The Chinese  Chang'e-5 mission will return samples from the Moon

Since the Apollo's missions, China will be the first to return to Earth, samples from the near side of the Moon. That will be the mission of Chang'e-5, scheduled for November 2019, near Mons Rümker in Oceanus Procellarum, a large area of lunar mare in the northwest region of the Moon.

Chang’e-5 is China’s first lunar sample return mission and the most ambitious endeavor in the country’s lunar program, aiming to introduce new technologies and techniques such as a fully-automated rendezvous in lunar orbit and sample transfers in between different spacecraft modules. 

Scientists work on China's Chang'e-5 landing and ascent vehicles. Credit: Framegrab/CCTV

The Indian Chandrayan-2 spacecraft is ready for the Moon

Chandrayaan-2 is an Indian Space Research Organization (ISRO) trivia mission including an orbiter, a soft lander and a rover. Previously scheduled for April 2018, the lift off has been delayed to October 2018 aboard the ISRO's rocket GSLV Mark 2, or equivalent.

Its primary mission objective is to do a soft-land on the lunar surface at the South Polar region, situated between the 65° and 90° latitudes, and operate a robotic rover.


Pit crater/lava tubes - 33.22°E, 8.336°N - Mare Tranquillitatis

Lunar pit craters are small, steep-walled collapse features that suggest subsurface voids. Over 200 pit craters are located in impact melt and are relatively shallow, at about 10 m. However, 10 pits are located in mare highland units and are much deeper, in a range of about 10 to 40 m. These pits may have lava tubes of unknown lateral extent. For those in non-mare impact melt, they may have networks of sub-lunar tubes. 

Five of many LROC Narrow Angle Cameras (NACs) showhigh resolution views of the increasingly famous "Mare Pit Crater" in the Sea of Tranquillitatis.

The Aristarchus plateau - 50°W, 25°N

Aristarchus crater is located on the edge of the Aristarchus Plateau, one of the most geologically interesting regions of the Moon. It is a complex crater of 40 km wide, 3.5 km deep, that has been formed about 175 millions years ago. The impact straddled the boundary of the plateau and the surrounding mare, thus excavating both very different rock types, as well as underlying crustal rocks.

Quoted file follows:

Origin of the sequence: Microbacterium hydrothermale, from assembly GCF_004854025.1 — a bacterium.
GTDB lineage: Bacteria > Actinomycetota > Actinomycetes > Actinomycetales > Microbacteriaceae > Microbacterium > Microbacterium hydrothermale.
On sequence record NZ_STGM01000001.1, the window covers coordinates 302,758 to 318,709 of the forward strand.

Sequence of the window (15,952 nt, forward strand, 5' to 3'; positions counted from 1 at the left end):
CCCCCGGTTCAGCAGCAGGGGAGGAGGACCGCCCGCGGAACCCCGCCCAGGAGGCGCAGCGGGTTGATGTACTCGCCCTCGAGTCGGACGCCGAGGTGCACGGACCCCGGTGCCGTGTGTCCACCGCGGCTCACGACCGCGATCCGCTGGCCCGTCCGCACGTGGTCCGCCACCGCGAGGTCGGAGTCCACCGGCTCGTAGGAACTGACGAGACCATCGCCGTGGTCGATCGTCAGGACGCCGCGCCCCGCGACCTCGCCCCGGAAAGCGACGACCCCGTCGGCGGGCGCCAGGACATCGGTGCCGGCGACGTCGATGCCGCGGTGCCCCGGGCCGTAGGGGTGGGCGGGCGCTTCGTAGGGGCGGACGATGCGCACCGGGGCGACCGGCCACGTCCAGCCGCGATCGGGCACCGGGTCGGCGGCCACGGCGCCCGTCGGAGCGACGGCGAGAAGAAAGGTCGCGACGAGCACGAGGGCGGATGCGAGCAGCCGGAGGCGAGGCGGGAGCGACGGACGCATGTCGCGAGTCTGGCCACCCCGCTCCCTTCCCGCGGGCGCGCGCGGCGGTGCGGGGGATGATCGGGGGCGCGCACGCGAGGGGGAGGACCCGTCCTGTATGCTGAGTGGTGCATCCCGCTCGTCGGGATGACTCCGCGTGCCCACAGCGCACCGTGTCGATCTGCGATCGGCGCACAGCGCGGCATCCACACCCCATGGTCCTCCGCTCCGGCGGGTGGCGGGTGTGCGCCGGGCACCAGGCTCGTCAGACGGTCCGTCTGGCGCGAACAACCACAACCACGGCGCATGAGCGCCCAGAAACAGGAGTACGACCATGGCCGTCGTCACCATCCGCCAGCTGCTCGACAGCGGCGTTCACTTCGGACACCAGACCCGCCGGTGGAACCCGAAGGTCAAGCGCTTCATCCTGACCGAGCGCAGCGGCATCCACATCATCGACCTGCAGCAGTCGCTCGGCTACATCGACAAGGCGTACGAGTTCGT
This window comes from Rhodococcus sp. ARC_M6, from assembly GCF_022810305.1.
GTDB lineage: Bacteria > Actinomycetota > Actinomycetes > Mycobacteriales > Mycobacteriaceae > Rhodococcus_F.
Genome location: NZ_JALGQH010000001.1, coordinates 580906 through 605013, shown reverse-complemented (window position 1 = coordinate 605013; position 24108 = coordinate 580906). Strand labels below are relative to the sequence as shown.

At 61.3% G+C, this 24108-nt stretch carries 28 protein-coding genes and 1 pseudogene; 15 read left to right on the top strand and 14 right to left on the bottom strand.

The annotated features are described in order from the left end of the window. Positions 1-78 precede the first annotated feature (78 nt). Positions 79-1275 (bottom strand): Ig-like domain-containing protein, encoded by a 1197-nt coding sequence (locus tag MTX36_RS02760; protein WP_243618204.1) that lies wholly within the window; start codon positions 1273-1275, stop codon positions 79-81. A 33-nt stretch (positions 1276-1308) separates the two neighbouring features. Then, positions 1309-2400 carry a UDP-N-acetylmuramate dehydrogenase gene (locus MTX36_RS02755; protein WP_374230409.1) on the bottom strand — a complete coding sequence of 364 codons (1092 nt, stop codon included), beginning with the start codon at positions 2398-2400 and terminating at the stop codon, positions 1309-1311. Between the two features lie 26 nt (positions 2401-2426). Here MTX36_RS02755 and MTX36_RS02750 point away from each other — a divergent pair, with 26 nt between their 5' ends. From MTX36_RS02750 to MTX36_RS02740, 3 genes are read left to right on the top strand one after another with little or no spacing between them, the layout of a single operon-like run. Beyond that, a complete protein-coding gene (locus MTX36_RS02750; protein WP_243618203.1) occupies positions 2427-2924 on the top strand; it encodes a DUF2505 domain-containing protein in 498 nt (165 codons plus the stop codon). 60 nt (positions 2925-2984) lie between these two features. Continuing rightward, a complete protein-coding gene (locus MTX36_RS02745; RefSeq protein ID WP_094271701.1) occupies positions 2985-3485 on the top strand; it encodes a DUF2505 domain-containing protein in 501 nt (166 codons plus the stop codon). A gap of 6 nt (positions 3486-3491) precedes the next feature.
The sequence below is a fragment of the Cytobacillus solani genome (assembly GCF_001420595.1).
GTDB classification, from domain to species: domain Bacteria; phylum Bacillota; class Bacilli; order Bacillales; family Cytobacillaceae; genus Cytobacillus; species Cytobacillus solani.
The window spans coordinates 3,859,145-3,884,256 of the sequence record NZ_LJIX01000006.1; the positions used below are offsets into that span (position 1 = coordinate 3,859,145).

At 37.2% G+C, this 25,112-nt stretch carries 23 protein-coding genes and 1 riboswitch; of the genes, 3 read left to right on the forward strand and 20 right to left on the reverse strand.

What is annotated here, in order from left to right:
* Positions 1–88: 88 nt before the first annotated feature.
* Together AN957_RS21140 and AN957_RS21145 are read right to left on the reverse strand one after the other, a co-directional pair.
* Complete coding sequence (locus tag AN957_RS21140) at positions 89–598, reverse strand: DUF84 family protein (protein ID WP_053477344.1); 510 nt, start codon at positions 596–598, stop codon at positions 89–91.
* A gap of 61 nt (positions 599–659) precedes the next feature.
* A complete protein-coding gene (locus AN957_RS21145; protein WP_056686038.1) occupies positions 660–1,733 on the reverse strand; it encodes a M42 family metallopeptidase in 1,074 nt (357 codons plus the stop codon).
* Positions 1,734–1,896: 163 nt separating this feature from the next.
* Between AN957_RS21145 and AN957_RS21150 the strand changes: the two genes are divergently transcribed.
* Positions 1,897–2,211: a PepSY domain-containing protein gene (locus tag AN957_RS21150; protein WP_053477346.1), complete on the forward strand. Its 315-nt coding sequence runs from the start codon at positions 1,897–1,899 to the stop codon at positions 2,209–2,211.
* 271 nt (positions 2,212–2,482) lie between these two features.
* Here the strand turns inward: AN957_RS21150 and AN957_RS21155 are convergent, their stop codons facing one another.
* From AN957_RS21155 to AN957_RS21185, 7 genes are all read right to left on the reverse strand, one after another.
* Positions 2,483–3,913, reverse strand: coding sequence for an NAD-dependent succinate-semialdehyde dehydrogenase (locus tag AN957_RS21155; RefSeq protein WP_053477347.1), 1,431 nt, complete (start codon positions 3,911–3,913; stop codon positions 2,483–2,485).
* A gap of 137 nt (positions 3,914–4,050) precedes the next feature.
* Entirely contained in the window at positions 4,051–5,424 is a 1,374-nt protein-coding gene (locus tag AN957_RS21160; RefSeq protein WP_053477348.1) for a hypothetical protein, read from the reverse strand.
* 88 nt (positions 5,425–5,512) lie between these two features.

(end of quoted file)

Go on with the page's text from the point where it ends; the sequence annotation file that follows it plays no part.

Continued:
West wall of Aristarchus crater seen obliquely by the LROC NACs from an altitude of only 26 km. Scene is about 12 km wide at the base. Image NAC M175569775. Credit: NASA/GSFC/Arizona State University.

The Orientale basin - 95°W, 20°S

The Orientale multi-ring basin is the largest lunar impact structure

In fact, it is the most prominent and best preserved. Located on the western limb of the nearside, Orientale contains at least four ring structures encompassing a diameter of 930 km making it one of the largest lunar impact structures. Relative ageing suggests Orientale is the youngest basin with an estimated age of 3.82 Ga (Wilhelms, 1987).

At the right,an oblique view of the interior of the Orientale basin. NAC images M1124173129L & R, image centered at 24.23°S, 264.30°E, scene width is approximately 16 km and the cliff at center is 1.7 km high Credit:[NASA/GSFC/Arizona State University].

The Schrödinger basin - 135°E, 75°S

Second youngest large basin on the Moon, the Schrödinger impact basin include variety of geologic features available that could be interesting for future exploration. Often, boulders in Schrödinger come from regions that are not easily accessible by robotic equipment or humans. The above image highlights a distribution of boulders near the base of a part of the central peak ring, located at 77.196°S and 133.178°E.

Located near the South Pole on the lunar far side, it is the second youngest impact basin (after Orientale) and, thus, remains well exposed for scientific study. Schrödinger intersects the pre-Nectarian Amundsen-Gainswindt basin (AG), as well as the inner rings of the South Pole-Aitken (SPA) basin.

Dozens of boulders, ranging from 10 m to more than 30 m in diameter, are distributed within an ejecta ray close to the crater rim (lower right). These boulders represent the deepest material excavated during crater formation. LROC NAC M159013302LR, image width is ~850 m [NASA/GSFC/Arizona State University].

Tycho crater is one of the most visible and important craters on the Moon due to its extensive, bright ray system.

Other Moon landing sites considered


. South Pole - Aitken Basin - 170°W, 53°S

. Gruithuisen Domes - 36.5°N, 40.2°W

. Moscoviense - 147°E, 26°N

. Rima Bode - 3.5°W, 12°N

. The potential for volatiles in the Intercrater Highlands of the lunar North Pole